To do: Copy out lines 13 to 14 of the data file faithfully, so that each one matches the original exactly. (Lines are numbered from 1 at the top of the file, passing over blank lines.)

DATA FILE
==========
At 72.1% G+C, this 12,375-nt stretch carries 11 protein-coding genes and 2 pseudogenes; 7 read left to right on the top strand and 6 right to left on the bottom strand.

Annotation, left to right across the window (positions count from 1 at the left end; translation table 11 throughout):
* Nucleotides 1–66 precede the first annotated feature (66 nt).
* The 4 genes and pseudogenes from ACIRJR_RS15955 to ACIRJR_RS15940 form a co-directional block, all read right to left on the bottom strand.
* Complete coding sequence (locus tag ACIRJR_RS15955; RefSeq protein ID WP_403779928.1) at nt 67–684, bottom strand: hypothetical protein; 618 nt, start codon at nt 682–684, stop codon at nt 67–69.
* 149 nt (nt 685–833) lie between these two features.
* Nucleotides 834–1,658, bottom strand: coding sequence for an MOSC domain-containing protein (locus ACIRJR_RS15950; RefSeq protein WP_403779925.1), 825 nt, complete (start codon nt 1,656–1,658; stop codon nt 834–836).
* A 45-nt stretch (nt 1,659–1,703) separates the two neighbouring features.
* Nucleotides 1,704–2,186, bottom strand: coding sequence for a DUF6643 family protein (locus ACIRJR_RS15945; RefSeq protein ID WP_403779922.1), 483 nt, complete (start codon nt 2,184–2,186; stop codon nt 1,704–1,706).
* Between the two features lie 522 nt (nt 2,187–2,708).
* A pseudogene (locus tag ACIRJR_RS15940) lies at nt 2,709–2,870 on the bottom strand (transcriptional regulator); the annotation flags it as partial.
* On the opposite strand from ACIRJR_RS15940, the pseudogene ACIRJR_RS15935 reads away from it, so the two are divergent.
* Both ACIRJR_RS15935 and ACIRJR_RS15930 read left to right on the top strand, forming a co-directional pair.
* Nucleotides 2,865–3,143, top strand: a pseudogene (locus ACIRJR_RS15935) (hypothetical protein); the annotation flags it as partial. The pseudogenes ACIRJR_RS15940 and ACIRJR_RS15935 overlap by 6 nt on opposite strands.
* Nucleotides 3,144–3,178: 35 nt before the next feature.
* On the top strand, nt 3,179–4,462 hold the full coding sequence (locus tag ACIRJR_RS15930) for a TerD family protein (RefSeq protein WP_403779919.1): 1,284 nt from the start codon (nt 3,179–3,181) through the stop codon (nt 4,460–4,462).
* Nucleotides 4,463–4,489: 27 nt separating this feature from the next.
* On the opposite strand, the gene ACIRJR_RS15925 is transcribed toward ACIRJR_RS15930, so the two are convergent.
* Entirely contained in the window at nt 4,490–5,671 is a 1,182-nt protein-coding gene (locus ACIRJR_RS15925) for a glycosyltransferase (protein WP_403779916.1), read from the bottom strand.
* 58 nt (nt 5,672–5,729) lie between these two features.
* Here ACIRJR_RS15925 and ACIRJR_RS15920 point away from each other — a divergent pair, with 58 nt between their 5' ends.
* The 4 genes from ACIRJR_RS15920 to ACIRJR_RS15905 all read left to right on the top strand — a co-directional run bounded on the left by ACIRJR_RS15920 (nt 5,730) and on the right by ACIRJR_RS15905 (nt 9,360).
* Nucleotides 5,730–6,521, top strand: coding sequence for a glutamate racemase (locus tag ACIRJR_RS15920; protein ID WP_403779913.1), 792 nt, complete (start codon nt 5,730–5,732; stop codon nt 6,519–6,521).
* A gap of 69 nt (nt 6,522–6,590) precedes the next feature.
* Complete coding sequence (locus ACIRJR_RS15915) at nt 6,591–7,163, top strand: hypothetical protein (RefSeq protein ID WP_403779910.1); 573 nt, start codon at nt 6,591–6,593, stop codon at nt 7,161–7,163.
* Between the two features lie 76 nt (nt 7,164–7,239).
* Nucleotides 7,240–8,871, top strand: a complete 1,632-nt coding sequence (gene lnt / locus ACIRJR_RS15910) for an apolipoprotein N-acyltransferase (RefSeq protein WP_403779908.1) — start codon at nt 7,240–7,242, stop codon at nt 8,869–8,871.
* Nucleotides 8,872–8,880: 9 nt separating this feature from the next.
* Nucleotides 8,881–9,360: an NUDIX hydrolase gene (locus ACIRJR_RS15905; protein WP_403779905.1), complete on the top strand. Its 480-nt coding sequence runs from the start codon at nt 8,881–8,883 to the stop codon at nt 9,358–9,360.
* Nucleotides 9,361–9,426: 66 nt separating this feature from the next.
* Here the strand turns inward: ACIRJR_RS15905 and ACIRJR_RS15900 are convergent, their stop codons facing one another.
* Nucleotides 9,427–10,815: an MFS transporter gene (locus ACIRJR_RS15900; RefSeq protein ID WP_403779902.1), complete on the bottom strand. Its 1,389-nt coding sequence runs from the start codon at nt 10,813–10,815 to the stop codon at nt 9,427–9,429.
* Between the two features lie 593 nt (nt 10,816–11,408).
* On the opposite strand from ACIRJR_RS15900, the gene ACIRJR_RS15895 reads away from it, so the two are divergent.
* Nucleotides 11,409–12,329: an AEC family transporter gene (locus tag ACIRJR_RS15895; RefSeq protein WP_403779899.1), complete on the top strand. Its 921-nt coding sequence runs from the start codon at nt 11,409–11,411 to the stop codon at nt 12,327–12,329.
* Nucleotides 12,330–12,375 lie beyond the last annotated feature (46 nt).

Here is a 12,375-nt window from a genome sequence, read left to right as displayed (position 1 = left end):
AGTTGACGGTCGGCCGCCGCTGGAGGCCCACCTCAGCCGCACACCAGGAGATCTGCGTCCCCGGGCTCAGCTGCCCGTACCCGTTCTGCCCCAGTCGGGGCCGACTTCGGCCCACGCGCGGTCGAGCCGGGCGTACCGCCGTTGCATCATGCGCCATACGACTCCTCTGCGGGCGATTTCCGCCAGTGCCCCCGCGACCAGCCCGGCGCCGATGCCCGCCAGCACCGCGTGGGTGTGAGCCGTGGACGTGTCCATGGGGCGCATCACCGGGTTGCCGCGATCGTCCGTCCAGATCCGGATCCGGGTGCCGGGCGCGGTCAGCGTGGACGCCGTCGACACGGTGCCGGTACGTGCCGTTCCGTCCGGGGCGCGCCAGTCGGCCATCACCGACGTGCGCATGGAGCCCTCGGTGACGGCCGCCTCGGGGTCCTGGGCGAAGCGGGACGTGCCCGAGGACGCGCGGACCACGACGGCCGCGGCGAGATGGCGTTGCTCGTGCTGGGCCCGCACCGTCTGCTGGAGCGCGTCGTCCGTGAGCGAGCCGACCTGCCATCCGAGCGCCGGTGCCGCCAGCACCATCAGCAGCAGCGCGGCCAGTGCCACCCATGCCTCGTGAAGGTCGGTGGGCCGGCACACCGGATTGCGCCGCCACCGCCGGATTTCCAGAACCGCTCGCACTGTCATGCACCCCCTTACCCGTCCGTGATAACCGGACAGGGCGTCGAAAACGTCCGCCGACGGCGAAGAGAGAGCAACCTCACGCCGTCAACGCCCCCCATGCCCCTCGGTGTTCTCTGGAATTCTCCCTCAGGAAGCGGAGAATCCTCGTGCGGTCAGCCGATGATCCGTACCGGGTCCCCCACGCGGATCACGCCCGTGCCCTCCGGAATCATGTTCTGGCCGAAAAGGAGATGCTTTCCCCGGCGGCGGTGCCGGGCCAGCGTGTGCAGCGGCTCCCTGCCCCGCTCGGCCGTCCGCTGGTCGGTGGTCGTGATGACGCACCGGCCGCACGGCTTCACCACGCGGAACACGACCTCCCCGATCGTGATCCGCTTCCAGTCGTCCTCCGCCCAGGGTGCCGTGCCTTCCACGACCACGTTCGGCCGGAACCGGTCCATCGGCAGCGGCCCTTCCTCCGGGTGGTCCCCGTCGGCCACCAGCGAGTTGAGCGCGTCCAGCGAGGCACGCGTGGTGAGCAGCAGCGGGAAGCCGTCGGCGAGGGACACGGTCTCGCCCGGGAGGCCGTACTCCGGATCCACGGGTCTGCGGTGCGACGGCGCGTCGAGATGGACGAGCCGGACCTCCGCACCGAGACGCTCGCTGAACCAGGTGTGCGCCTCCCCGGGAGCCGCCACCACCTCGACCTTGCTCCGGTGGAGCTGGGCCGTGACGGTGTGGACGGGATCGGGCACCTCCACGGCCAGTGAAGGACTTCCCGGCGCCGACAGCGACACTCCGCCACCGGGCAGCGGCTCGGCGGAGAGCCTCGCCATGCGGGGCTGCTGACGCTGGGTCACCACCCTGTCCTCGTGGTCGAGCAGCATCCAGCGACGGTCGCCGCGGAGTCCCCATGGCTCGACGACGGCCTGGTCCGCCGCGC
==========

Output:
* Both ACIRJR_RS15935 and ACIRJR_RS15930 read left to right on the top strand, forming a co-directional pair.
* Nucleotides 2,865–3,143, top strand: a pseudogene (locus ACIRJR_RS15935) (hypothetical protein); the annotation flags it as partial. The pseudogenes ACIRJR_RS15940 and ACIRJR_RS15935 overlap by 6 nt on opposite strands.